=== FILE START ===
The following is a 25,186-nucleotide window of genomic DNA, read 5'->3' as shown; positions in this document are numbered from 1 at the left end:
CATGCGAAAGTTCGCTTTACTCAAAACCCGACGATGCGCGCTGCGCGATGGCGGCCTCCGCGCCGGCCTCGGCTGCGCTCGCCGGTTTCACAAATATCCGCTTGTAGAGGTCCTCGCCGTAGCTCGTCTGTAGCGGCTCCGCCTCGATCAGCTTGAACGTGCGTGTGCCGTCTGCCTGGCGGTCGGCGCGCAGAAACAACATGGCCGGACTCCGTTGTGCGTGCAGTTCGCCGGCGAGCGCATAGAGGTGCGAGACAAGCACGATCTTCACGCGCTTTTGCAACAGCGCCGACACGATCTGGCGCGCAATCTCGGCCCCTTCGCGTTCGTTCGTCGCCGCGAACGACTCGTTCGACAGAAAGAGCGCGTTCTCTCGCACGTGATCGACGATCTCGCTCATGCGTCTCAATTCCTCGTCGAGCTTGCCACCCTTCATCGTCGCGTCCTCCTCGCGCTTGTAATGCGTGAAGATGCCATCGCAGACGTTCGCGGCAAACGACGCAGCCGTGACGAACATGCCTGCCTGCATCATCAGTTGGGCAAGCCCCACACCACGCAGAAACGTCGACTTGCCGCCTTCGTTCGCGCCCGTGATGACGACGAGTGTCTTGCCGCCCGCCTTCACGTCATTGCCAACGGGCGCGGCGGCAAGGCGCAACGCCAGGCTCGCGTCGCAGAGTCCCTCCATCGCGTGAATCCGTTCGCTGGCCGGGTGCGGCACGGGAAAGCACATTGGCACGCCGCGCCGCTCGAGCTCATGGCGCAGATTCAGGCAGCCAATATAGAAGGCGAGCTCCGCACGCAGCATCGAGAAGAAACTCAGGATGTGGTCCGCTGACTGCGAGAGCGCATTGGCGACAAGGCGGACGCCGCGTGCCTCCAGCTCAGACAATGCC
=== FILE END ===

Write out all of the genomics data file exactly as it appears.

The following is a 25,186-nucleotide window of genomic DNA, read 5'->3' as shown; positions in this document are numbered from 1 at the left end:
CATGCGAAAGTTCGCTTTACTCAAAACCCGACGATGCGCGCTGCGCGATGGCGGCCTCCGCGCCGGCCTCGGCTGCGCTCGCCGGTTTCACAAATATCCGCTTGTAGAGGTCCTCGCCGTAGCTCGTCTGTAGCGGCTCCGCCTCGATCAGCTTGAACGTGCGTGTGCCGTCTGCCTGGCGGTCGGCGCGCAGAAACAACATGGCCGGACTCCGTTGTGCGTGCAGTTCGCCGGCGAGCGCATAGAGGTGCGAGACAAGCACGATCTTCACGCGCTTTTGCAACAGCGCCGACACGATCTGGCGCGCAATCTCGGCCCCTTCGCGTTCGTTCGTCGCCGCGAACGACTCGTTCGACAGAAAGAGCGCGTTCTCTCGCACGTGATCGACGATCTCGCTCATGCGTCTCAATTCCTCGTCGAGCTTGCCACCCTTCATCGTCGCGTCCTCCTCGCGCTTGTAATGCGTGAAGATGCCATCGCAGACGTTCGCGGCAAACGACGCAGCCGTGACGAACATGCCTGCCTGCATCATCAGTTGGGCAAGCCCCACACCACGCAGAAACGTCGACTTGCCGCCTTCGTTCGCGCCCGTGATGACGACGAGTGTCTTGCCGCCCGCCTTCACGTCATTGCCAACGGGCGCGGCGGCAAGGCGCAACGCCAGGCTCGCGTCGCAGAGTCCCTCCATCGCGTGAATCCGTTCGCTGGCCGGGTGCGGCACGGGAAAGCACATTGGCACGCCGCGCCGCTCGAGCTCATGGCGCAGATTCAGGCAGCCAATATAGAAGGCGAGCTCCGCACGCAGCATCGAGAAGAAACTCAGGATGTGGTCCGCTGACTGCGAGAGCGCATTGGCGACAAGGCGGACGCCGCGTGCCTCCAGCTCAGACAATGCC